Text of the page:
Courtney Love tweets after Twitter trial win. How did Courtney Love celebrate her victory in a landmark Twitter libel case?
By returning to the widely popular social media site and tweeting: "we won this epic battle #justice prevails. " Love, the Hole frontwoman also described her California attorneys "the most incredible law firm on the planet" as she tweeted her thanks for the Friday night Los Angeles Superior Court jury verdict in the closely-watched defamation trial.
CBS Tests Twitter Rules By Placing Film Critic's Tweet In An Ad. On Saturday, the print edition of the New York Times carried a full-page ad for the movie Inside Llewyn Davis with a single tweet by A.O.
Scott, a film critic for the newspaper. While he tweeted the words of praise for the film's soundtrack, the version of the tweet quoted by the movie's studio, CBS Films, while mocked up to look like a real tweet, actually omitted his first sentence, which mentioned competing movies The Wolf of Wall Street and American Hustle. Courtney Love Libel Case May Prove There’s a Limit to Free Speech on Twitter. Is the "Like" Button Becoming a Constitutionally Protected Activity? On September 18, 2013, the Fourth Circuit Court of Appeals ruled that an employee's act of clicking the "Like" button on Facebook constitutes speech protected by the First Amendment.
This ruling signals an extension of constitutional protections deeper into the realm of social media, and should be noted by employers seeking to understand the legal limits to their ability to regulate employees in this relatively uncharted arena. The case, Bland v. B.J. With privacy battle brewing, Facebook won't update policy right away. New Jersey makes it illegal for companies to demand employee social media info. With Governor Chris Christie’s signature, New Jersey last week became the latest state to pass a law preventing companies from asking for social media user names, passwords, or other account info from employees. A New Media Shield Law Would Only Shield Corporate Media.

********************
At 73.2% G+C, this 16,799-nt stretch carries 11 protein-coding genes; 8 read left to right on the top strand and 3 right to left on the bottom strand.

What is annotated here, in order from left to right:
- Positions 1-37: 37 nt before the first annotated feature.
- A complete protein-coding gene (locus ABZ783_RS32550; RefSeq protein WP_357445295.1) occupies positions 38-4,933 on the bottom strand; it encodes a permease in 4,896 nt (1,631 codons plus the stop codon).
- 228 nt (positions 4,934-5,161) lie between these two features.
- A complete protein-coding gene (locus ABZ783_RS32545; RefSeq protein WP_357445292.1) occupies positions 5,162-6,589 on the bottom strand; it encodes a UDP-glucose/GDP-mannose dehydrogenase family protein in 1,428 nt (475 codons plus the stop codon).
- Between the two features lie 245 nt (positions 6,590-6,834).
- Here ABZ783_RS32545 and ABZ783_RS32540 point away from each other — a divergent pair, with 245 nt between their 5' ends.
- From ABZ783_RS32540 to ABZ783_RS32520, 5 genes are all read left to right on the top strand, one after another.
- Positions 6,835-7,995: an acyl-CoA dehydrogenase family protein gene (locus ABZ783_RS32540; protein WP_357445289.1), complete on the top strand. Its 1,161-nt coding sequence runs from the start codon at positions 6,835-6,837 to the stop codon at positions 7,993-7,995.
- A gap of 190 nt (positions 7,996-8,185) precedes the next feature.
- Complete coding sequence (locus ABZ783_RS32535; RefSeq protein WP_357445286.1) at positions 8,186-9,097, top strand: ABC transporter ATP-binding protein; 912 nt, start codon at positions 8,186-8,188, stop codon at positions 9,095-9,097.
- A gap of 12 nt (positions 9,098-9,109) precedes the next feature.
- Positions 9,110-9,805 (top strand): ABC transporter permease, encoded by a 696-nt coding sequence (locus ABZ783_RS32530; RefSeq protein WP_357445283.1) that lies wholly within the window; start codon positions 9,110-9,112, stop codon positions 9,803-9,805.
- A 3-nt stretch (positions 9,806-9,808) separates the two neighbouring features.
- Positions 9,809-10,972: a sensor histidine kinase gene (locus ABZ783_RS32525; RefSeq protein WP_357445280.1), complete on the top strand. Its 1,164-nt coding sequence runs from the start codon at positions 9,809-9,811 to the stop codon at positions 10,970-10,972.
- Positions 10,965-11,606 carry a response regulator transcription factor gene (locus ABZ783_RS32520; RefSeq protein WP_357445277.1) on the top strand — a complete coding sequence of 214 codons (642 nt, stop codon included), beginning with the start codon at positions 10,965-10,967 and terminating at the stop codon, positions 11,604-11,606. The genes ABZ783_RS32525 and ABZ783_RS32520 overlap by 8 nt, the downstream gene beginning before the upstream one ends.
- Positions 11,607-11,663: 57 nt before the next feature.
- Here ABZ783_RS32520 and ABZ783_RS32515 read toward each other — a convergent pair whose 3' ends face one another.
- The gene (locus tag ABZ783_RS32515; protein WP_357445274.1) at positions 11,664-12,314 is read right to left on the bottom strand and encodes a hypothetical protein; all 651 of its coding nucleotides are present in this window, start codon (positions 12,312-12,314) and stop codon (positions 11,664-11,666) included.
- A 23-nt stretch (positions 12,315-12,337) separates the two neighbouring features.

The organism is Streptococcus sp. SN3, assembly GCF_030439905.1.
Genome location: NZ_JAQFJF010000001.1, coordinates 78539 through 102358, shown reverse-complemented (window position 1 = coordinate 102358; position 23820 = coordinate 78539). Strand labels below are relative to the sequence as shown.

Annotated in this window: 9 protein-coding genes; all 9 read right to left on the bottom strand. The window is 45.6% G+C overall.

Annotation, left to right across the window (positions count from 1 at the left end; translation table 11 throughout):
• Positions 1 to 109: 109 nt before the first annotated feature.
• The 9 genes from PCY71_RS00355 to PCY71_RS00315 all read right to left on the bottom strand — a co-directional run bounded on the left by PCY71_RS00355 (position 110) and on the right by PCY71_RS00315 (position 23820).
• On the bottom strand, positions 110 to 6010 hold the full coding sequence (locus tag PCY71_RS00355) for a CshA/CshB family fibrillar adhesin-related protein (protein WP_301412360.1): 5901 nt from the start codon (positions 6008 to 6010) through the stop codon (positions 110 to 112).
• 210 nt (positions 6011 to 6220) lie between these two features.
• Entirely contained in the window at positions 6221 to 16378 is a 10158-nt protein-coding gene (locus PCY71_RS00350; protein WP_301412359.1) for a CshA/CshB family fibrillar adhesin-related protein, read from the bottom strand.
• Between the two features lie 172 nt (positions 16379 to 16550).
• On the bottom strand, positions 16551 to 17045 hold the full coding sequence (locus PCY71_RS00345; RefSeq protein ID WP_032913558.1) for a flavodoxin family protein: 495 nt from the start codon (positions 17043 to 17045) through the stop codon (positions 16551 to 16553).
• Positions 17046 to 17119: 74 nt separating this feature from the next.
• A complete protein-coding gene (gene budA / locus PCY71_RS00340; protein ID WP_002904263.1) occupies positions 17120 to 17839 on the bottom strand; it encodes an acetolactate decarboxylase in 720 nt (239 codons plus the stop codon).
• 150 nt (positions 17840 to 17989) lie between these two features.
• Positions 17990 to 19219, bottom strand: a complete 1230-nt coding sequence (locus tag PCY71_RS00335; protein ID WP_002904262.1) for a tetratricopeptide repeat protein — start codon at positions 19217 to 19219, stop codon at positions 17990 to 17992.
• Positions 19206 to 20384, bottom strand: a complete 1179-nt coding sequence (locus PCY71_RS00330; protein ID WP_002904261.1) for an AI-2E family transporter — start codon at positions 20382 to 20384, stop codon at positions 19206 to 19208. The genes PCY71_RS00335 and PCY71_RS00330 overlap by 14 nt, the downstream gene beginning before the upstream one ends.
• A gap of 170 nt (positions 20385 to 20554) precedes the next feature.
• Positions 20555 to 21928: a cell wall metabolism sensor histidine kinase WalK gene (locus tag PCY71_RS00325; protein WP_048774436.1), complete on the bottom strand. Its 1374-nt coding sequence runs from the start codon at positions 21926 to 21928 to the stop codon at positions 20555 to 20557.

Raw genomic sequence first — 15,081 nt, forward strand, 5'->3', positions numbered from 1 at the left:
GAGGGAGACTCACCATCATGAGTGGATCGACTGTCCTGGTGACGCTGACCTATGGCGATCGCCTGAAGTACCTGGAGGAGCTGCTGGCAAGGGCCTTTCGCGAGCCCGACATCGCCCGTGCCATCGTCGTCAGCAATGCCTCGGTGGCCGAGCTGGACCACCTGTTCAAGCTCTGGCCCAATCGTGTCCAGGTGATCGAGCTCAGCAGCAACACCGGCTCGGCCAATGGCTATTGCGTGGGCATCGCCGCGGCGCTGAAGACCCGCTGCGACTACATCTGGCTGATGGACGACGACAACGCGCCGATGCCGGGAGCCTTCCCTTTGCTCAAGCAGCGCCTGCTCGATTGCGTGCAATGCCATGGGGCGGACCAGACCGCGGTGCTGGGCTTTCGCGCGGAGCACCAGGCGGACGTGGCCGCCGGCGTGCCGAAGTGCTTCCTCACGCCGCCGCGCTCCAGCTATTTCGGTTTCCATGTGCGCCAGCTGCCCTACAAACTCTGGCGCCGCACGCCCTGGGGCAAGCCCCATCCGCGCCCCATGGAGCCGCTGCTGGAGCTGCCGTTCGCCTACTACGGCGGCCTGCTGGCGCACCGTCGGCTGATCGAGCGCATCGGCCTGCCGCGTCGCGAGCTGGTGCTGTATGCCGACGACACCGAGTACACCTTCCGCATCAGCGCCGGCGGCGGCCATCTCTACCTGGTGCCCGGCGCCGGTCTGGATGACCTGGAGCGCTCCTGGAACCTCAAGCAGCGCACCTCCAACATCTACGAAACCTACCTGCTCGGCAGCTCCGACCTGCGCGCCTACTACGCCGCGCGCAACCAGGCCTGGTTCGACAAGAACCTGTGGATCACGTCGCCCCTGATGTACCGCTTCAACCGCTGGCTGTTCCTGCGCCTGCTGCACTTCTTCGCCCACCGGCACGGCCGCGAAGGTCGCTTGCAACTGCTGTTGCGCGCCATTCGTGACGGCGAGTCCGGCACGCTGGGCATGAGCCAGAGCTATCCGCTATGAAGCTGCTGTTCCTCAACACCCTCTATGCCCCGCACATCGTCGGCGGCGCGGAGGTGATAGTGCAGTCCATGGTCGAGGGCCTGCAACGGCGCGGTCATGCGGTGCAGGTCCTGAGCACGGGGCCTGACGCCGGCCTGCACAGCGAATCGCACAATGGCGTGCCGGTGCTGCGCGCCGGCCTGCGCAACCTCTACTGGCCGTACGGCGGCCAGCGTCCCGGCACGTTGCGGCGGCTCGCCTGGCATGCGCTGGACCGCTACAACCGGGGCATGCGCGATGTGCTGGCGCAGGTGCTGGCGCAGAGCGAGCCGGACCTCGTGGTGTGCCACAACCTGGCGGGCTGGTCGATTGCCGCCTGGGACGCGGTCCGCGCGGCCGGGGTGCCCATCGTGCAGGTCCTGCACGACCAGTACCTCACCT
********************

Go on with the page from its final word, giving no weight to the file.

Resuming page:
Image via Flickr Recently, Americans have witnessed a barrage of scandals regarding the federal government’s extension of their surveillance powers. Following whistleblower Edward Snowden's revelations—which of course point to the National Security Agency's spy programs and the FISA Court's endorsement of broad domestic-surveillance policies—the American citizenry's Fourth Amendment right to privacy has taken center stage. The truth of these invasive and unconstitutional policies is giving rise to further argument, and laying ground for a practical forum to engage elected officials to more clearly define citizens' rights in the digital era. Yet, while Americans are engrossed in the debate over whether or not their government should be allowed to collect and examine the online data of citizens en masse, particularly without suspicion of criminal activity, the vehicle by which these revelations came to light—journalism—is now also under attack.
@dellcam. Teen's Twitter boasts get charges upgraded to murder. Sadly, bragging is a natural impulse. But as with so many impulses, the more people you brag to, the more exposed you become to unexpected consequences. 18-year-old Cody Hall of Pleasanton, Calif., was arrested after allegedly hitting two cyclists with his car, killing one. Twitter could compete with traditional polls in future elections. According to researchers at Indiana University, the link between tweets and votes in political elections could be stronger than once thought. In a study analyzing 537 million tweets from August 2010 —the largest sample of tweets ever accessible to academic researchers — the percentage of votes for Democratic and Republican candidates in the House of Representatives race correlated with the percentage of tweets that mentioned them.
Tweets that got people arrested. Support, Follow Pending Legislation In House With Facebook-Based Cosponsor.gov. House Majority Leader Eric Cantor (R-Va.) announced the launch of Cosponsor.gov , a website and application based on Facebook that allows users to show their support for pending legislation in the House of Representatives. Users can search legislation by title, sponsor, or bill number, and track the status of legislation. Twitter Settles Spammer Lawsuit Case With TweetAdder - Mike Isaac - Social. Intro. Law Enforcement Rarely Uses Search Warrants in Getting Twitter Data.